offshore in Hudson Bay and Hudson Strait to the Hudson Bay
Company, it did not have the effect of transferring property
rights; see Lester OP. CIT. Chapters XX and XXI.
76. "The Inuit's possessory title (to the offshore) will prevail
against the claim of the Crown or its grantee, and the Crown
can only rebut the Inuit's claim to title by producing a
documentary or statutory title in its own hands." Geoffrey
Lester, evidence to the National Energy Board on the Arctic
Pilot Project, March 1982.
77. e.g. The expert testimony of Inuit elders, anthropologists
Since these rules have seldom been outlined in literature (and
never in Canadian courts), it is obvious that there are problems in
making forecasts on how Inuit aboriginal rights would affect questions
such as the legality of mega projects, etc. In order to find a solution
to this problem (and to avoid laborious litigation in the process), the
federal government undertook (in 1973) to "settle" aboriginal rights.
That commitment presumably extended, at first, to lands only.
However, in 1980 the federal government specifically undertook to deal
with claims in the offshore. That commitment was stated to the House of
Commons by the then Parliamentary Secretary to the Minister of DIAND:
The Minister of Indian and Northern Affairs and
his officials are now negotiating a variety of
claims made by groups which represent the native
people of Canada. Several of these claims concern
the control of the territories now governed and
regulated under the Arctic Waters Pollution
Prevention Act. For instance, the Inuit have
always based the whole of their society and
economy on the harvesting of wildlife resources
which depend directly and indirectly on the Arctic
waters, and any regulation concerning these
resources must therefore be considered relevant to
the final legal settlement of the claims presented
by the Inuit to the government.(78)
The Inuit and the government are currently involved in
negotiations. In order to discuss the evolution of Inuit rights in the
offshore, it is important to look at that negotiating process.
78. M. Bernard Loiselle, HANSARD July 11, 1980.
D. "LAND CLAIMS" AND THE OFFSHORE
From the federal standpoint, the negotiating process was originally
intended to "extinguish" aboriginal title in return for cash and/or
other, specified rights.(79) The term "extinguishment" has, however, been
used much less frequently in recent discussions.
From the Inuit standpoint, "extinguishment" is not what is taking
place. Instead, the Inuit leadership viewed the exercise as a means to
translate pre-existing but unspecified legal rights into a more modern
In essence, "the real objective of these discussions must be to
provide a solid and acceptable blueprint for the future of the
Seen in that context, the negotiations provide an extremely
important opportunity to overcome some of the legal and administrative
fictions and anachronisms, and to replace them with a more workable and
scientific approach based upon the realities of the North. The offshore
is a notable example.
79. For a brief chronology, see Graham & McAllister, THE INUIT
LAND CLAIM CONSTITUTIONAL DEVELOPMENT, AND LOCAL GOVERNMENT
REFORM IN THE NWT Queen's University Institute of Local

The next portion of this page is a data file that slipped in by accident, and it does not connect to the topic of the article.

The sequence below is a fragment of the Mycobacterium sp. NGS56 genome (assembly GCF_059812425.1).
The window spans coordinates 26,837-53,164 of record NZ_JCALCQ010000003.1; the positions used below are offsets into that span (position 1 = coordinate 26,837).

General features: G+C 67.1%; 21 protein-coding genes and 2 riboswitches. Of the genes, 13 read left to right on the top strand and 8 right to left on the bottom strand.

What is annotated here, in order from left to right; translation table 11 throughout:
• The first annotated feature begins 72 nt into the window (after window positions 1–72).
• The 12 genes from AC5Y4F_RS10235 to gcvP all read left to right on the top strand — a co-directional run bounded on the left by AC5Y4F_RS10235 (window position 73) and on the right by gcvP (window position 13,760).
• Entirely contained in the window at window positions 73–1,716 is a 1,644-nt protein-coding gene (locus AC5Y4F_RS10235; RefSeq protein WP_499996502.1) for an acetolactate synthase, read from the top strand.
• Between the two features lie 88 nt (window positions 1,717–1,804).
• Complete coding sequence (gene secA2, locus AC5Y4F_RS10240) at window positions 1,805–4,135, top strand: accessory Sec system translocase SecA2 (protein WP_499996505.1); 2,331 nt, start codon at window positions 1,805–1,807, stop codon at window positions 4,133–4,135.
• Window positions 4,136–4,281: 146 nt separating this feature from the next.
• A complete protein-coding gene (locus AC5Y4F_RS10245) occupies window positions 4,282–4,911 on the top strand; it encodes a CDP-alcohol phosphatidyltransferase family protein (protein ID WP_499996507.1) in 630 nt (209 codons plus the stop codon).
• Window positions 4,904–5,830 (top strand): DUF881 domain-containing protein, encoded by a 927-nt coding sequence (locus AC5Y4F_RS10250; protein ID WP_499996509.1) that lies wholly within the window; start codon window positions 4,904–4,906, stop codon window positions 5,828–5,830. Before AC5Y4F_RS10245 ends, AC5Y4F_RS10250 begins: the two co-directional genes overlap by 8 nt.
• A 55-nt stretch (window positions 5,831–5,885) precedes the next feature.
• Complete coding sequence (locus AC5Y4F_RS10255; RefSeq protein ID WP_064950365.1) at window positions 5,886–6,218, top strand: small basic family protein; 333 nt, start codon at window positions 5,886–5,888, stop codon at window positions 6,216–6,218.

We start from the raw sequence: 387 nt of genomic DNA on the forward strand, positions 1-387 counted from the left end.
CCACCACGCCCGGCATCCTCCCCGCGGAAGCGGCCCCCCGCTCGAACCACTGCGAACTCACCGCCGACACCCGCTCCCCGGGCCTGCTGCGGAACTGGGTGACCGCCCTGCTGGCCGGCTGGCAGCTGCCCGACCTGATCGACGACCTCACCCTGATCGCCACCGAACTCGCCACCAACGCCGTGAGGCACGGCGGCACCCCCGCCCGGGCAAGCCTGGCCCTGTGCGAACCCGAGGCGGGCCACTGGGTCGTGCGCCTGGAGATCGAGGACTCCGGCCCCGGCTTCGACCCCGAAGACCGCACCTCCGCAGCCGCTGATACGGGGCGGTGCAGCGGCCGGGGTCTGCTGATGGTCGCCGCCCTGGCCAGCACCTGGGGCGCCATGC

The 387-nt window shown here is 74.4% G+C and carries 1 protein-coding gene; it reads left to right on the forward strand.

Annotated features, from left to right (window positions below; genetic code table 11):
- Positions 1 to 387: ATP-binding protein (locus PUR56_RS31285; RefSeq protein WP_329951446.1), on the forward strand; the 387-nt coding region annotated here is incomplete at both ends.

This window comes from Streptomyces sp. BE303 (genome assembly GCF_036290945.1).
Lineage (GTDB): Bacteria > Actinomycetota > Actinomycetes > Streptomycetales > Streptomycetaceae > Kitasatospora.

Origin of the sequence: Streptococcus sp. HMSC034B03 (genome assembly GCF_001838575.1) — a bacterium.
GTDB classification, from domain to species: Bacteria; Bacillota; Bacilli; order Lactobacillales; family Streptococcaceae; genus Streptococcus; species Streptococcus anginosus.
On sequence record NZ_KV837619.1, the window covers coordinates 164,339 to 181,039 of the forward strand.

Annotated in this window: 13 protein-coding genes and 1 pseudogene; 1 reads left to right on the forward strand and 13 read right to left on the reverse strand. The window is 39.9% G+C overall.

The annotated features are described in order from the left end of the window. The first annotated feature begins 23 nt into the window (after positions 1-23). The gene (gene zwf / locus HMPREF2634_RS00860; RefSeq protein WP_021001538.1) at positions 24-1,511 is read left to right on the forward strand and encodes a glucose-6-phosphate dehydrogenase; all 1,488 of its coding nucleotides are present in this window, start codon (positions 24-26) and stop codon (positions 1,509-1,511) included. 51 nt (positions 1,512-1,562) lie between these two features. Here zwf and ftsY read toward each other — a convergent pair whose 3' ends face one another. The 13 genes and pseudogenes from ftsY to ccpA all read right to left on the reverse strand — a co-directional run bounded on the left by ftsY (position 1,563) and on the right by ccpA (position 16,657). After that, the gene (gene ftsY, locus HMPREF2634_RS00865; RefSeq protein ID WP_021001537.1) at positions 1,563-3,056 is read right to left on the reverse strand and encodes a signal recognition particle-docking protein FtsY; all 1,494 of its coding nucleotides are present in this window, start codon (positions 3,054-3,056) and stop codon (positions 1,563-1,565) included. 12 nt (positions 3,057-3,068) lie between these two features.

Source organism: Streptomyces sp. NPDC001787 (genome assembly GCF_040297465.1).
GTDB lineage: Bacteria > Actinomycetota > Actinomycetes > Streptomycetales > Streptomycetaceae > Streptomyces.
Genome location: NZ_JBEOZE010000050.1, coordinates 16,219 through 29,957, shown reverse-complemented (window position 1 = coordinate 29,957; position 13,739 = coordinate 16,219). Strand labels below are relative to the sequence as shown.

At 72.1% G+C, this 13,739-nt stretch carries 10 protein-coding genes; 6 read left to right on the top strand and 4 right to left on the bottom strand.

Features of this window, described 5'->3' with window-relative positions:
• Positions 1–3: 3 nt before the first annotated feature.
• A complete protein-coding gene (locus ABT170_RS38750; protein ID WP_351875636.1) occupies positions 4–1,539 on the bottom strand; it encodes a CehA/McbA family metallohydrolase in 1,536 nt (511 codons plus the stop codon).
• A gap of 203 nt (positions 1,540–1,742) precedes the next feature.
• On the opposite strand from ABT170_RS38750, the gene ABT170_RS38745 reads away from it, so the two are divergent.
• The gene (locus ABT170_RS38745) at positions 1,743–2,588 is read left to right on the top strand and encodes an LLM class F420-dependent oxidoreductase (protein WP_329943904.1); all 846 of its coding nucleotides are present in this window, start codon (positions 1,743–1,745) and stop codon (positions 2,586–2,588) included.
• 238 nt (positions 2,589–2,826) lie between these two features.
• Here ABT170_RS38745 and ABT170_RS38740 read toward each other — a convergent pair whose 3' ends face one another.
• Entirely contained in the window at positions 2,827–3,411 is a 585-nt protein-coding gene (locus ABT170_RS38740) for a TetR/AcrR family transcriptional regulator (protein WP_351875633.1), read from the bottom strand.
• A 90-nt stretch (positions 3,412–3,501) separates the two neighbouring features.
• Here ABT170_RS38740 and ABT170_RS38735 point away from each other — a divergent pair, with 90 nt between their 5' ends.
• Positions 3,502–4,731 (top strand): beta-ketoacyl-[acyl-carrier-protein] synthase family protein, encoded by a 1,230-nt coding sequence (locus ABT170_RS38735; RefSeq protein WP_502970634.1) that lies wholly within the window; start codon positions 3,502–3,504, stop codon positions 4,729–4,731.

80. "The nature of this exercise is for the various parties to
agree on a definition of their respective rights in certain
key areas. Neither side is abolishing its rights; it is
clarifying them, in an area which currently suffers from a
lack of clarity." PARNAGUJUK, Inuit Tapirisat of Canada,
81. PARNAGUJUK, p. 2.
See also "Big Step by Inuit on Land Claims", Globe & Mail,
Feb. 5, 1981, p. 7.
It is also clear that a cooperative system of planning and
administration for the arctic offshore would be consistent with the
national policy of providing a just settlement of aboriginal claims.
In particular, it would provide a mechanism for the orderly
settlement of disputes and the development of consensus positions on an
area which the Inuit consider absolutely vital. That, in turn, should
minimize the prospect of laborious lawsuits over the assertion of
aboriginal title in these offshore areas. That result can only be
beneficial for national policy.
It is a basic necessity, according to ITC, that local expertise be
used in every phase of the planning process. This is a necessity not only
because local Inuit are most intimately familiar with the areas in
question (and hence have a most important contribution to make), but also
because they are most directly affected by policy decisions. Both the
credibility and the fairness of that process depend on Inuit
participation. The Land Claims proposals will recommend an orderly and
efficient way for that participation to take place, and this can only be
beneficial for the process itself.
G. IMPACT OF SOVEREIGNTY
The impact of Inuit rights on Canada's assertions of sovereignty in
arctic waters is likely to be highly significant. Until now, those
assertions have run into a certain amount of opposition, notably from the
United States, If Inuit rights contribute to overcoming that opposition,
it is arguable that this benefit alone should be sufficient to prompt
strong federal support for an expeditious resolution of Inuit claims.
No SINGLE argument or fact is likely to be DECISIVE in resolving
the controversy over arctic waterways in favour of Canadian sovereignty.
However, the foregoing information gives rise to a NUMBER of arguments
which can be added to Canada's position; collectively, they may go a long
way to substantiating Canadian sovereignty.
Those points can be summarized as follows:
First, one must consider what the foregoing information does to a